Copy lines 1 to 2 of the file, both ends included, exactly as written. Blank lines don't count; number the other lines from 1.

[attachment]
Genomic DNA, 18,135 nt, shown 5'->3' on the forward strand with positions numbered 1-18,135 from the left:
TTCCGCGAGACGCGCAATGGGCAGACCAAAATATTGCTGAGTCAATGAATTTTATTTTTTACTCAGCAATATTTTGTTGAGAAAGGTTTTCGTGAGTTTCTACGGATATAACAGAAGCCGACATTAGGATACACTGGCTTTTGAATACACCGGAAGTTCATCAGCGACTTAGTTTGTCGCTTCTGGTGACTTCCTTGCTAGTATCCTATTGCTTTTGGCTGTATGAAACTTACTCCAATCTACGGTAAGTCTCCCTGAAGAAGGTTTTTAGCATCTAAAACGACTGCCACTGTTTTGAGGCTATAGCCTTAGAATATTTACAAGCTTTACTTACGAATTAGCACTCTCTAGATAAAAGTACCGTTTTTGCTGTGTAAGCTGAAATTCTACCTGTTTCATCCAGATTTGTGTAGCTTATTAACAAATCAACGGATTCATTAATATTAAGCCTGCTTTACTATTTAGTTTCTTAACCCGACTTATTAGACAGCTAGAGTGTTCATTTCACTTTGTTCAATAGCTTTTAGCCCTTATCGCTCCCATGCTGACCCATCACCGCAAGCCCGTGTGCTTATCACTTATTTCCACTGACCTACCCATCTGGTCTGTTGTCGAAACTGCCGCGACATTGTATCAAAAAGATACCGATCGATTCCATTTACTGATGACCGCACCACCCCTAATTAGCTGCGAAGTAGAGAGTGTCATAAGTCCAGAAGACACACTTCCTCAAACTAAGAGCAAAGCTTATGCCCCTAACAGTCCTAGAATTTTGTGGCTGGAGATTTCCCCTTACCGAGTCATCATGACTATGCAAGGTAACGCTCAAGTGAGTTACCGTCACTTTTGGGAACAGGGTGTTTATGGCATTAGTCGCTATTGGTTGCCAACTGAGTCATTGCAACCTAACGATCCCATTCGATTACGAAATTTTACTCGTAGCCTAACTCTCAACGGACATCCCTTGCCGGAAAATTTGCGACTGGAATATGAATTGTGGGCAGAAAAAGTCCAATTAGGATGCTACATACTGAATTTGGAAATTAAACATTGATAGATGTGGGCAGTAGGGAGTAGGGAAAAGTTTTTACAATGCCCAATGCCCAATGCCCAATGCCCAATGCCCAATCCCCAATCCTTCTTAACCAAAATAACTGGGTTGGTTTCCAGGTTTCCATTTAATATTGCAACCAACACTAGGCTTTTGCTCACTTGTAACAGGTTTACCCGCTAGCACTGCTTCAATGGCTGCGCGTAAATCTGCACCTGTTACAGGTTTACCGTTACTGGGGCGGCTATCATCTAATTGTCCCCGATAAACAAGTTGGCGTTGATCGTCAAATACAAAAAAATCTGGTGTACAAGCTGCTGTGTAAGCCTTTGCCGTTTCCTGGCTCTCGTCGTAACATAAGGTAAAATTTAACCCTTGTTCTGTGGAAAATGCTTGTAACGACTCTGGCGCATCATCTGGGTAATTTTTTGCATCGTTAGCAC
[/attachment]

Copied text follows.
Genomic DNA, 18,135 nt, shown 5'->3' on the forward strand with positions numbered 1-18,135 from the left:
TTCCGCGAGACGCGCAATGGGCAGACCAAAATATTGCTGAGTCAATGAATTTTATTTTTTACTCAGCAATATTTTGTTGAGAAAGGTTTTCGTGAGTTTCTACGGATATAACAGAAGCCGACATTAGGATACACTGGCTTTTGAATACACCGGAAGTTCATCAGCGACTTAGTTTGTCGCTTCTGGTGACTTCCTTGCTAGTATCCTATTGCTTTTGGCTGTATGAAACTTACTCCAATCTACGGTAAGTCTCCCTGAAGAAGGTTTTTAGCATCTAAAACGACTGCCACTGTTTTGAGGCTATAGCCTTAGAATATTTACAAGCTTTACTTACGAATTAGCACTCTCTAGATAAAAGTACCGTTTTTGCTGTGTAAGCTGAAATTCTACCTGTTTCATCCAGATTTGTGTAGCTTATTAACAAATCAACGGATTCATTAATATTAAGCCTGCTTTACTATTTAGTTTCTTAACCCGACTTATTAGACAGCTAGAGTGTTCATTTCACTTTGTTCAATAGCTTTTAGCCCTTATCGCTCCCATGCTGACCCATCACCGCAAGCCCGTGTGCTTATCACTTATTTCCACTGACCTACCCATCTGGTCTGTTGTCGAAACTGCCGCGACATTGTATCAAAAAGATACCGATCGATTCCATTTACTGATGACCGCACCACCCCTAATTAGCTGCGAAGTAGAGAGTGTCATAAGTCCAGAAGACACACTTCCTCAAACTAAGAGCAAAGCTTATGCCCCTAACAGTCCTAGAATTTTGTGGCTGGAGATTTCCCCTTACCGAGTCATCATGACTATGCAAGGTAACGCTCAAGTGAGTTACCGTCACTTTTGGGAACAGGGTGTTTATGGCATTAGTCGCTATTGGTTGCCAACTGAGTCATTGCAACCTAACGATCCCATTCGATTACGAAATTTTACTCGTAGCCTAACTCTCAACGGACATCCCTTGCCGGAAAATTTGCGACTGGAATATGAATTGTGGGCAGAAAAAGTCCAATTAGGATGCTACATACTGAATTTGGAAATTAAACATTGATAGATGTGGGCAGTAGGGAGTAGGGAAAAGTTTTTACAATGCCCAATGCCCAATGCCCAATGCCCAATGCCCAATCCCCAATCCTTCTTAACCAAAATAACTGGGTTGGTTTCCAGGTTTCCATTTAATATTGCAACCAACACTAGGCTTTTGCTCACTTGTAACAGGTTTACCCGCTAGCACTGCTTCAATGGCTGCGCGTAAATCTGCACCTGTTACAGGTTTACCGTTACTGGGGCGGCTATCATCTAATTGTCCCCGATAAACAAGTTGGCGTTGATCGTCAAATACAAAAAAATCTGGTGTACAAGCTGCTGTGTAAGCCTTTGCCGTTTCCTGGCTCTCGTCGTAACATAAGGTAAAATTTAACCCTTGTTCTGTGGAAAATGCTTGTAACGACTCTGGCGCATCATCTGGGTAATTTTTTGCATCGTTAGCAC